Smith machine drag curls are an excellent exercise for isolating the bicep muscle because the machine stabilizes the bar for you. As such, you can focus 100% of your attention on blasting your biceps to get the most out of each and every rep.
The following guide explains how to perform a Smith machine drag curl with the optimal muscle-building form. We'll then discuss the four mistakes that you need to avoid in order to achieve the best results from your bicep training efforts.
Related Exercise: Dumbbell drag curls
Smith machine drag curl exercise details
- Main Muscles: Biceps brachii
- Secondary Muscles: Brachioradialis, brachialis, forearm flexors
- Exercise Type: Strength
- Exercise Mechanics: Isolation
- Difficulty Level: Beginner
- Equipment Needed: Smith machine, weight discs
How to perform Smith machine drag curls
- Set the Smith machine bar to just above knee height.
- Load an appropriate amount of weight onto the barbell.
- Stand right next to the bar so that your thighs are touching it.
- Grab the bar with an underhand grip, slightly outside of shoulder-width.
- Drag the bar up your body by moving your hands toward your shoulders while dragging your arms behind your torso.
- Keep lifting until your biceps are maximally contracted.
- Lower the weight under control until your elbows reach full extension.
- Repeat the motion for 3-4 sets of 8-15 reps.
Smith machine drag curl mistakes
Smith-machine drag curls are a brilliant bodybuilding exercise because, when you use the proper form, they enable you to keep the vast majority of the tension on your biceps in order to make them more peaked.
However, if you make any of these four fatal mistakes, then you'll be shortchanging yourself by taking tension off the target muscles.
Turning it into a shrug
Performing the drag curl Smith machine style is a great idea because the machine makes it virtually impossible to cheat the weight up with your shoulders. That said, many lifters still get tempted to shrug the weight up with their traps so that they can lift more weight, which is also a problem with EZ bar drag curls.
Shrugging the weight up is an example of improper form and defeats the purpose of this isolation exercise. While it's natural to feel a moderate amount of trapezius activation due to the fact that you're essentially rowing your elbows behind your body, you should still feel the vast majority of the tension in your biceps.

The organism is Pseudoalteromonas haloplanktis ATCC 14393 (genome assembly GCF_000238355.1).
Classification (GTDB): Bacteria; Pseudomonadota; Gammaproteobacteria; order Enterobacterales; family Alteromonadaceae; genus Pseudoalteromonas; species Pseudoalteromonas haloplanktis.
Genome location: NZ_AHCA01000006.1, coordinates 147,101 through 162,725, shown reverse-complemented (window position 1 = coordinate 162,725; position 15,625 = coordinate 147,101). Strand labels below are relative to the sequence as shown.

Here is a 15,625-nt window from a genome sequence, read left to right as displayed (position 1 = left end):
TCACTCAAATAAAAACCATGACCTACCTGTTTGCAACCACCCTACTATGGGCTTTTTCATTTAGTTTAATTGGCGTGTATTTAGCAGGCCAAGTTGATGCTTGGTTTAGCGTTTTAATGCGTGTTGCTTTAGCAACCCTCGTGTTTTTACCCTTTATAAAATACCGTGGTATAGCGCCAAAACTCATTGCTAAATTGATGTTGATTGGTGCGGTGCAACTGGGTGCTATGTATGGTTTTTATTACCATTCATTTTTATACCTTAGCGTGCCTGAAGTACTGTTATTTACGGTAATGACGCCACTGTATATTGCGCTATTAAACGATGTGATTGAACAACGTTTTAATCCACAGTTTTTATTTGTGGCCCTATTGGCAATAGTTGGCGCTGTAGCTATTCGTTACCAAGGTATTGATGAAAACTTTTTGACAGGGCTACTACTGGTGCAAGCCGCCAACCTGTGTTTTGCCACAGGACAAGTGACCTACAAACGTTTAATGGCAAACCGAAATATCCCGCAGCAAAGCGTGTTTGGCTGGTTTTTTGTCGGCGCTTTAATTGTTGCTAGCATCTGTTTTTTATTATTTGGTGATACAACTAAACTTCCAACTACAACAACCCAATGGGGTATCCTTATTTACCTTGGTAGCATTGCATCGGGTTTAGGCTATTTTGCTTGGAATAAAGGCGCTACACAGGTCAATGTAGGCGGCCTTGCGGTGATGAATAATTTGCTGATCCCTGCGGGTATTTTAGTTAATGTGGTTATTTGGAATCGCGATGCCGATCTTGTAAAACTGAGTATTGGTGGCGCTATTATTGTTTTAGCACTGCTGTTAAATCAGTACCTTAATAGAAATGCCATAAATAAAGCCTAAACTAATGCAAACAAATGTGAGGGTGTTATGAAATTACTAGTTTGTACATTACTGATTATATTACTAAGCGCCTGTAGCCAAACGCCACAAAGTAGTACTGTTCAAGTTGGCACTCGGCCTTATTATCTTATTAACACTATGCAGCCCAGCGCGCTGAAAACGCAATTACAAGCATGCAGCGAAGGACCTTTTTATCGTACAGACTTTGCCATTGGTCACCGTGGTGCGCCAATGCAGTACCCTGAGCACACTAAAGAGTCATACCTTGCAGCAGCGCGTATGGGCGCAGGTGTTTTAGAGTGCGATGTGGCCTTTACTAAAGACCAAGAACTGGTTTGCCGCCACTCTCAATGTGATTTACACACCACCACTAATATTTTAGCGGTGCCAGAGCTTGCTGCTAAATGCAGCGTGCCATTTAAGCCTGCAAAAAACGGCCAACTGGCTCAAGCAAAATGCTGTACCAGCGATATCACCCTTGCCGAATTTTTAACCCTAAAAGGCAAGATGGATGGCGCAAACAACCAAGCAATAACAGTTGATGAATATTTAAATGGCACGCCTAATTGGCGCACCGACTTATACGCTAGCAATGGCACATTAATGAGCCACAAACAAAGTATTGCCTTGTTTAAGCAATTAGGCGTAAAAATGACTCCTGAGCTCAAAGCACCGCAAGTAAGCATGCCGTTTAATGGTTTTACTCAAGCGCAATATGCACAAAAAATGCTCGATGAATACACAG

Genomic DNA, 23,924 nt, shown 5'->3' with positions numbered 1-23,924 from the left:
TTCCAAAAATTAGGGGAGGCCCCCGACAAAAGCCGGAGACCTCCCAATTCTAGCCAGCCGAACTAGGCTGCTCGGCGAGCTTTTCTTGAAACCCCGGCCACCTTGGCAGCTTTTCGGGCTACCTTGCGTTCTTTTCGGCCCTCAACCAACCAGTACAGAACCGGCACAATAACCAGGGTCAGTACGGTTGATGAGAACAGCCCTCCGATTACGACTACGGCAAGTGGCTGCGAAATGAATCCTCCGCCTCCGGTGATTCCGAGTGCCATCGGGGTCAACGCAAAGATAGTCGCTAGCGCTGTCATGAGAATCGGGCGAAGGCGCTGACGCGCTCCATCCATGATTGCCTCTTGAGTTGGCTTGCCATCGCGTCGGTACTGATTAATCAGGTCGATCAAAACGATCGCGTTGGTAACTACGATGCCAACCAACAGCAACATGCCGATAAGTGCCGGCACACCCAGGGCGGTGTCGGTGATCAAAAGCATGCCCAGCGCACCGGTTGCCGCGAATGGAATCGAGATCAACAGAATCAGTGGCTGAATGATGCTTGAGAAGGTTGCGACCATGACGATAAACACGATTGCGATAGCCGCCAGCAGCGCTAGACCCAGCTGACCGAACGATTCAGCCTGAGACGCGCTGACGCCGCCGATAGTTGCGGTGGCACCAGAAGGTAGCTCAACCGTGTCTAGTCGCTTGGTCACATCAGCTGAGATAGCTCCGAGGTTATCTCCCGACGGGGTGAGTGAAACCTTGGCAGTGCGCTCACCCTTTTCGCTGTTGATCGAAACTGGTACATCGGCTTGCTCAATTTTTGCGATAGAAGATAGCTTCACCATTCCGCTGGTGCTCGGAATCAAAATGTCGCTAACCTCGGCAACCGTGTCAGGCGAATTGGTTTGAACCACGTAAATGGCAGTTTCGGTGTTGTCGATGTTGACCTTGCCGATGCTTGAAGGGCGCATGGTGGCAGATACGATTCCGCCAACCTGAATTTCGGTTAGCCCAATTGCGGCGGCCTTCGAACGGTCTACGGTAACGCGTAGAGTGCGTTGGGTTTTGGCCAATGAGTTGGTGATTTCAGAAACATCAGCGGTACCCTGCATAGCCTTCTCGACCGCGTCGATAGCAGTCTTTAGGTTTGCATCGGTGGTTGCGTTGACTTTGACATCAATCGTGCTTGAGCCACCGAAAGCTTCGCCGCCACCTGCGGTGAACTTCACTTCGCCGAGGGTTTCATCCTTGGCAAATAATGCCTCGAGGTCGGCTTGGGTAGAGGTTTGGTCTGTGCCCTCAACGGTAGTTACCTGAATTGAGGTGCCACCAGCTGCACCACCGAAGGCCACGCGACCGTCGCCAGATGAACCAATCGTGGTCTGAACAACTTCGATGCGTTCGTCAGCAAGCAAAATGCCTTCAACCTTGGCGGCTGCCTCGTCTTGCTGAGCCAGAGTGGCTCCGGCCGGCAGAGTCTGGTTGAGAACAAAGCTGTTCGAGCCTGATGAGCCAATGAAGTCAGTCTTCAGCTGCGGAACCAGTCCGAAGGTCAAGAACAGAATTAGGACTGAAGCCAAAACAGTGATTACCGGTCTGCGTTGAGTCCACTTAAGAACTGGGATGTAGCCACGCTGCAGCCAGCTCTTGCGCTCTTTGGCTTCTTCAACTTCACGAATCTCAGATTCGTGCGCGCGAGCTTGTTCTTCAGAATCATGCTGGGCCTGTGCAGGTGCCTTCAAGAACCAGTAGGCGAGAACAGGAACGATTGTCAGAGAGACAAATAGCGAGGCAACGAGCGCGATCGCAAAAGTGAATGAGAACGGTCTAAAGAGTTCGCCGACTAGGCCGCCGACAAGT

Thinking about decreasing the distance between the undersides of your forearms and your biceps is a helpful tip because it forces you to initiate every rep by squeezing your biceps. Or, to say it another way, the weight should only move up as a consequence of you contracting your biceps.
Performing partial reps
The Smith drag curl, like resistance band drag curls, gets harder the higher you lift the weight up, which is to say as your biceps become more contracted. Therefore, by performing partial reps, you're never achieving that growth-stimulating muscle contraction that's so crucial for hypertrophy.
As a rule of thumb, you know that you're getting a full range of motion when your forearm flexors are pressed up against your biceps. At this point, it's not possible to lift the weight any higher without shrugging it up, which wouldn't actually do anything extra for your biceps anyway.
Also, make sure to lower the bar all the way down. While there isn't much tension at the bottom of a Smith drag curl, you still want to ensure that your biceps attain a full stretch, which you can do by flexing your triceps at the bottom of the movement (when the triceps are flexed, the biceps are by definition stretched/lengthened).
Incorrect body positioning
Don't fall at the first hurdle by standing too far away from the Smith bar. If anything, do the opposite—stand as close as you possibly can to the bar.
If you don't stand close enough to the Smith machine, then your shoulders will be able to contribute more force toward the lifting motion, which in turn means that your biceps will receive less stimulation.
You know that you're in the correct position when the bar brushes against your body for the entire duration of the set.
If you want to work your brachialis and brachioradialis muscles more so than your biceps, then you can also do the reverse drag curl with an overhand grip.
Gripping the bar too tightly
The Smith machine drag curl is a bicep exercise. Therefore, your objective should be to keep as much of the tension on the target muscle as possible.
One way that you can do this is by gripping the bar lightly rather than tightly. This way, your forearms won't be as active, which will make it easier to feel your biceps working.
Second, extend your wrists slightly as you grip the bar so that your forearms flexors aren't too contracted. Again, this bicep-first approach to Smith machine drag curls will help you to get the most from the exercise.
On the other hand, if you want to develop more bicep power, then you can check out our tutorial for the Smith machine curl throw.
Should you do the Smith machine drag curl for your biceps?
The Smith machine drag curl is better at isolating your biceps than the Smith machine bicep curl because it involves fewer secondary muscles, specifically the shoulders and forearms.
While I prefer using free weights for this exercise due to the greater convenience, the Smith machine version is arguably better because you don't have to stabilize the bar; you only need to put effort into stretching and squeezing your biceps.
- Thomas, L. (2020, June 28). Are you making these 4 Smith machine drag curl mistakes? Smith Machine UK. https://smithmachine.co.uk/exercises/drag-curl/
- Locke, B. (2018, December 10). Effective Full Range Of Motion! Bodybuilding.Com. https://www.bodybuilding.com/fun/teen-locke3.htm